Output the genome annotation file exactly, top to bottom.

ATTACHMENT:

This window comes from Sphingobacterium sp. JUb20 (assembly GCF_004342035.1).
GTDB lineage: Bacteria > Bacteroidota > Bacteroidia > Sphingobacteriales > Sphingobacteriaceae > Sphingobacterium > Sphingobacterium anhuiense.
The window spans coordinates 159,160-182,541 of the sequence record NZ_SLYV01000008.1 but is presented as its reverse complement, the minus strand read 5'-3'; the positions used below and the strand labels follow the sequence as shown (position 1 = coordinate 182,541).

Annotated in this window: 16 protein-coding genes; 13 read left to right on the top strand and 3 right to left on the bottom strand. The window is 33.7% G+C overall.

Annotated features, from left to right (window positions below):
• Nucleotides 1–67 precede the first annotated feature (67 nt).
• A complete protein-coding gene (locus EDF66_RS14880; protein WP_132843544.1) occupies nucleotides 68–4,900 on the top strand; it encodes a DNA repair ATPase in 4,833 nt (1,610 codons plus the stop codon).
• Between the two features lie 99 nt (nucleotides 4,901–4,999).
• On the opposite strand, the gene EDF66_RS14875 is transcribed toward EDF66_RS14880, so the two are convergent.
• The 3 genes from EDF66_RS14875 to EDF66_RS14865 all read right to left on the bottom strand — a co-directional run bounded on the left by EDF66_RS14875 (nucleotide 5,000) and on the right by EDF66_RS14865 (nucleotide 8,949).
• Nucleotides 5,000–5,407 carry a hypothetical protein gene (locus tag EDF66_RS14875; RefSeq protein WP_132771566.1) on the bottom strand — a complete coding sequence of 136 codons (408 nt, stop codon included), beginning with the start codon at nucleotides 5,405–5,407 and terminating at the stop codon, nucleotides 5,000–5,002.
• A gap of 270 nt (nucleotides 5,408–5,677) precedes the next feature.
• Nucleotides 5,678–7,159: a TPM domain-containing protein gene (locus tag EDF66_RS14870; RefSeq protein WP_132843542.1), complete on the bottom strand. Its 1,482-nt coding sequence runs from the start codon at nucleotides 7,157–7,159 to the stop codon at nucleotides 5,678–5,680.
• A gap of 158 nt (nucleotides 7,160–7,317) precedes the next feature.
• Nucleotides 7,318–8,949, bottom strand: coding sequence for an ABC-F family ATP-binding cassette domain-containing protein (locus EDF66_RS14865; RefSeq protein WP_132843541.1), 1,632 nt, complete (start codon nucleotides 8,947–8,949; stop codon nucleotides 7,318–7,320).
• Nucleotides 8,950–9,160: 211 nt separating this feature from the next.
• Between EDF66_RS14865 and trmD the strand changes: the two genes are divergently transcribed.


This window comes from Sphingobacterium sp. JUb20 (assembly GCF_004342035.1).
GTDB lineage: Bacteria > Bacteroidota > Bacteroidia > Sphingobacteriales > Sphingobacteriaceae > Sphingobacterium > Sphingobacterium anhuiense.
The window spans coordinates 159,160-182,541 of the sequence record NZ_SLYV01000008.1 but is presented as its reverse complement, the minus strand read 5'-3'; the positions used below and the strand labels follow the sequence as shown (position 1 = coordinate 182,541).

Annotated in this window: 16 protein-coding genes; 13 read left to right on the top strand and 3 right to left on the bottom strand. The window is 33.7% G+C overall.

Annotated features, from left to right (window positions below):
• Nucleotides 1–67 precede the first annotated feature (67 nt).
• A complete protein-coding gene (locus EDF66_RS14880; protein WP_132843544.1) occupies nucleotides 68–4,900 on the top strand; it encodes a DNA repair ATPase in 4,833 nt (1,610 codons plus the stop codon).
• Between the two features lie 99 nt (nucleotides 4,901–4,999).
• On the opposite strand, the gene EDF66_RS14875 is transcribed toward EDF66_RS14880, so the two are convergent.
• The 3 genes from EDF66_RS14875 to EDF66_RS14865 all read right to left on the bottom strand — a co-directional run bounded on the left by EDF66_RS14875 (nucleotide 5,000) and on the right by EDF66_RS14865 (nucleotide 8,949).
• Nucleotides 5,000–5,407 carry a hypothetical protein gene (locus tag EDF66_RS14875; RefSeq protein WP_132771566.1) on the bottom strand — a complete coding sequence of 136 codons (408 nt, stop codon included), beginning with the start codon at nucleotides 5,405–5,407 and terminating at the stop codon, nucleotides 5,000–5,002.
• A gap of 270 nt (nucleotides 5,408–5,677) precedes the next feature.
• Nucleotides 5,678–7,159: a TPM domain-containing protein gene (locus tag EDF66_RS14870; RefSeq protein WP_132843542.1), complete on the bottom strand. Its 1,482-nt coding sequence runs from the start codon at nucleotides 7,157–7,159 to the stop codon at nucleotides 5,678–5,680.
• A gap of 158 nt (nucleotides 7,160–7,317) precedes the next feature.
• Nucleotides 7,318–8,949, bottom strand: coding sequence for an ABC-F family ATP-binding cassette domain-containing protein (locus EDF66_RS14865; RefSeq protein WP_132843541.1), 1,632 nt, complete (start codon nucleotides 8,947–8,949; stop codon nucleotides 7,318–7,320).
• Nucleotides 8,950–9,160: 211 nt separating this feature from the next.
• Between EDF66_RS14865 and trmD the strand changes: the two genes are divergently transcribed.